The Haass process is one of a series of initiatives resultant from crisis talks to seek an alternative framework for parades adjudication since the North Report led to the transfer of parades restriction powers from the RUC to the independent Parades Commission, whose powers were established under the Public Processions (Northern Ireland) Act 1998 (PPA). Similar attempts to reform the framework, all ultimately unsuccessful, were made by the Strategic Review on Parading (post the St Andrews Agreement) and the Working Group on Parades (post the Hillsborough Agreement). The main positive from a human rights perspective has been the gradual movement towards a more explicit human rights based framework for decision making on parades centred, as it in any case as it legally has to be, on the European Convention on Human Rights (ECHR). Under s6 of the Human Rights Act 1998 public authorities- including the Parades Commission and any successor bodies – must act in accordance with ECHR rights. This includes ECHR Articles 10 and 11 on freedom of expression and assembly, any restrictions on which must be:

  •  Adequately ‘prescribed by law’ i.e. that there is a clear power and basis in law for the restriction;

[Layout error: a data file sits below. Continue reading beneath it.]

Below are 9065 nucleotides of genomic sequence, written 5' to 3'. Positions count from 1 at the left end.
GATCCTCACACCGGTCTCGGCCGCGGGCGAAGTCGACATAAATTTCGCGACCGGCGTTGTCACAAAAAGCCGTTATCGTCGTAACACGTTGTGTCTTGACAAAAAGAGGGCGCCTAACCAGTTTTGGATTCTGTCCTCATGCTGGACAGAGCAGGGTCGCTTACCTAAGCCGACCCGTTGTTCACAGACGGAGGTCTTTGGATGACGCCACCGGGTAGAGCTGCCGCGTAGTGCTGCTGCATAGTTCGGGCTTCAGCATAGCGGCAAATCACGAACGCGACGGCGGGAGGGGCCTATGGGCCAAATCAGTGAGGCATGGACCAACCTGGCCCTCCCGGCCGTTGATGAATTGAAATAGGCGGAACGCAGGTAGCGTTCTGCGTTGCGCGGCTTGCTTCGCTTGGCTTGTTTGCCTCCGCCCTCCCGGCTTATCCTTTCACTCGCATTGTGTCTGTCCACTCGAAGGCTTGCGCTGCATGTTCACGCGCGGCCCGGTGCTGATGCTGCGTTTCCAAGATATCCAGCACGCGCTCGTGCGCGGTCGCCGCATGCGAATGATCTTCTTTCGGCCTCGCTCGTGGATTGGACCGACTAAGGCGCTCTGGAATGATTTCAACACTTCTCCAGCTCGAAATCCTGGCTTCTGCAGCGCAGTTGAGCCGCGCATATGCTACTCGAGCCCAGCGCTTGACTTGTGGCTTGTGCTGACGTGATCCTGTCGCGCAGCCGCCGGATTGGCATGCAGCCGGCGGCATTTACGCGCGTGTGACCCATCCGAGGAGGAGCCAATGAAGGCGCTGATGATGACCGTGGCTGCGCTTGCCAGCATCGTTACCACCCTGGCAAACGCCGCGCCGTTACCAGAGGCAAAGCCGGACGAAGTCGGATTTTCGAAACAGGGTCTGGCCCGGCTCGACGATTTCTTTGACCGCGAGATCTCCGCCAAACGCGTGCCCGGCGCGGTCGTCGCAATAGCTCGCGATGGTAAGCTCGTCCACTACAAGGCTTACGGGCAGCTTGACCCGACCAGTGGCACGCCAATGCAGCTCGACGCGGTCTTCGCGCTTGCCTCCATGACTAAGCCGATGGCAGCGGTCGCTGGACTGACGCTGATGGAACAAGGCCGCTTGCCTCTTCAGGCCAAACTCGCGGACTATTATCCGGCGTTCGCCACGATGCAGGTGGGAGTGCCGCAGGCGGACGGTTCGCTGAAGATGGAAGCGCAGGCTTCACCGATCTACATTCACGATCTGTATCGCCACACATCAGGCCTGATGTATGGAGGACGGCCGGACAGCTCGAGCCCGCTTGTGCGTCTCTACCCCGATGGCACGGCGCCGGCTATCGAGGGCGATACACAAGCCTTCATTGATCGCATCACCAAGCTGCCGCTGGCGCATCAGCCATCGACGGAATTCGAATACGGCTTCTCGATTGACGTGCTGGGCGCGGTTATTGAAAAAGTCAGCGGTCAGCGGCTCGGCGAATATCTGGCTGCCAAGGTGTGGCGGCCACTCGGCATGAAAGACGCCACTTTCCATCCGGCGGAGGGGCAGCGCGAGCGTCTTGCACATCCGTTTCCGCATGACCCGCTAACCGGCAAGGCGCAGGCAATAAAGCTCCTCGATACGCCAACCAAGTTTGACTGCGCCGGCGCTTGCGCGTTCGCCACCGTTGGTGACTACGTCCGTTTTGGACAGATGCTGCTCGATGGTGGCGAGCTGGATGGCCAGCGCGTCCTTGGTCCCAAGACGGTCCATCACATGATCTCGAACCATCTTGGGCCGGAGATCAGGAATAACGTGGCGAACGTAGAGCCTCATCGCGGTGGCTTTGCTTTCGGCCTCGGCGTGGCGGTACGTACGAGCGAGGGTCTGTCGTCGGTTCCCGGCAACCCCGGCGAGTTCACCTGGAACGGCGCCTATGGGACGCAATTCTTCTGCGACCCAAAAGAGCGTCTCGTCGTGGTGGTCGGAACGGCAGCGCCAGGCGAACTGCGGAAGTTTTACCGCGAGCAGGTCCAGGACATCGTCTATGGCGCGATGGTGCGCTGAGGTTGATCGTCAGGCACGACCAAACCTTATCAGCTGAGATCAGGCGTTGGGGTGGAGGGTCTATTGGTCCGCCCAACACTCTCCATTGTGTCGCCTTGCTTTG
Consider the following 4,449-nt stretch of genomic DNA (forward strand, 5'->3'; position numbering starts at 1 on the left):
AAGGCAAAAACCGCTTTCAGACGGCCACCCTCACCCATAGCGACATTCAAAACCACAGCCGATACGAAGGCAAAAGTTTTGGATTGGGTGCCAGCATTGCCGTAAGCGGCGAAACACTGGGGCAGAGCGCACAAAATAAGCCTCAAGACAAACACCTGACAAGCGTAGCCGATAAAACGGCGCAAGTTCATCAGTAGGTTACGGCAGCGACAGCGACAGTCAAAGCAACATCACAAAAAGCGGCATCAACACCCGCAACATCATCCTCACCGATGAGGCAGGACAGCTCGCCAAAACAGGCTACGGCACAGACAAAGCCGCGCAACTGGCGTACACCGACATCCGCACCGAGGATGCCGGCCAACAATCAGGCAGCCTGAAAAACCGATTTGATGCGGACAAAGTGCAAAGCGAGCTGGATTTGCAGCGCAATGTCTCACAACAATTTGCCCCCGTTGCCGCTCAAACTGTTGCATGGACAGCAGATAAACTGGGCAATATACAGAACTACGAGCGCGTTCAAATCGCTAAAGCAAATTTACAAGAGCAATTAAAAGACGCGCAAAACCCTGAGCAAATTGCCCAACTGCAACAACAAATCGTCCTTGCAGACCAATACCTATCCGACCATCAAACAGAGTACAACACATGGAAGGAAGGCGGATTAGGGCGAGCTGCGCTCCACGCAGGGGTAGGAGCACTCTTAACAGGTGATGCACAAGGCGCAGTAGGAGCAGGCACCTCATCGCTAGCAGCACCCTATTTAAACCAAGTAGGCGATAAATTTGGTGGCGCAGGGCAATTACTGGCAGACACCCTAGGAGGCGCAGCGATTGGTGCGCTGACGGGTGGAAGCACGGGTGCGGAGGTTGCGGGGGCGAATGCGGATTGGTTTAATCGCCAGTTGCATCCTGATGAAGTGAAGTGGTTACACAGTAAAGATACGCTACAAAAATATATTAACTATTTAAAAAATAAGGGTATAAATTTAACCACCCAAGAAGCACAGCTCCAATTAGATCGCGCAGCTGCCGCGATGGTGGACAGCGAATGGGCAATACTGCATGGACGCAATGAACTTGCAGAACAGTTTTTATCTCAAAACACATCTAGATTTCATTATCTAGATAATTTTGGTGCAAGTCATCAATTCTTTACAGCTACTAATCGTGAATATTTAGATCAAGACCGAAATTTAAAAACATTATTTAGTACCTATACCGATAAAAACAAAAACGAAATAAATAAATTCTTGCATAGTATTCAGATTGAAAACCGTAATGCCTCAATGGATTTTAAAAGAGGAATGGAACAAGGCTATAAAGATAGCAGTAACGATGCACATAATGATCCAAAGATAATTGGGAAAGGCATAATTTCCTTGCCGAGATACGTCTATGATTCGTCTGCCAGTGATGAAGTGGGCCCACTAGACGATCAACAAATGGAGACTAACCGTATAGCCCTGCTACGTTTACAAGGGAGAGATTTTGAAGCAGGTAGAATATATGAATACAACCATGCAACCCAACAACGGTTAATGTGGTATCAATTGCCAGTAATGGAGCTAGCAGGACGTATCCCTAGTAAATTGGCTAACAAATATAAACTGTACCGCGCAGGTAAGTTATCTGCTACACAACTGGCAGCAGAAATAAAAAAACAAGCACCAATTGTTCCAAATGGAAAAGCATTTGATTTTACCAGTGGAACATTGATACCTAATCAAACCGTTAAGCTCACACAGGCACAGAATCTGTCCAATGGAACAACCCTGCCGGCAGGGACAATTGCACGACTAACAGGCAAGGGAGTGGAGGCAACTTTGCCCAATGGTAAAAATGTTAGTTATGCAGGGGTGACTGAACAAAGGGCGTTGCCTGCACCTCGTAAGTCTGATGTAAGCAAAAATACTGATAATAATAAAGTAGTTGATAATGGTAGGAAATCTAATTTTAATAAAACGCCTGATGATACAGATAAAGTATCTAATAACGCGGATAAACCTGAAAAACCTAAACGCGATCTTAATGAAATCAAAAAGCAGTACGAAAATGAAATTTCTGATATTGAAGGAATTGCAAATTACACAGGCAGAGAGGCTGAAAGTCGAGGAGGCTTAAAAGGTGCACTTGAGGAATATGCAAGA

• In pursuit of a one of a number of listed ‘legitimate aims’ the most relevant of which are the ‘protection of the rights or freedoms of others, ‘public safety’ and the ‘prevention of disorder’
  •  ‘Necessary in a democratic society’ i.e. meet a pressing social need and be proportionate to the legitimate aim pursued;[i]

CAJ argued in our submission that decision-making on parades and their counter protests should continue to be undertaken by an independent body. We stressed the importance of everyone’s right to peaceful assembly, including the right to parade and protest, as well as recognising the importance of addressing and protecting persons from the expressions of sectarianism which are often associated and manifest, in particular, with the marching season. Our main focus was precisely to seek amendment to the PPA to align the grounds in the law for restrictions with human rights standards, under an ECHR framework:

CAJ recommends amendments to the legislation governing decision-making on restrictions on parades and their counter protests to more explicitly align the criteria with the ECHR ground of ‘protecting the rights and freedoms of others’ to move away from reliance on public order considerations, and to provide an objective framework in which we would like to see decisions taken and explained, on human rights grounds, in greater detail.[ii]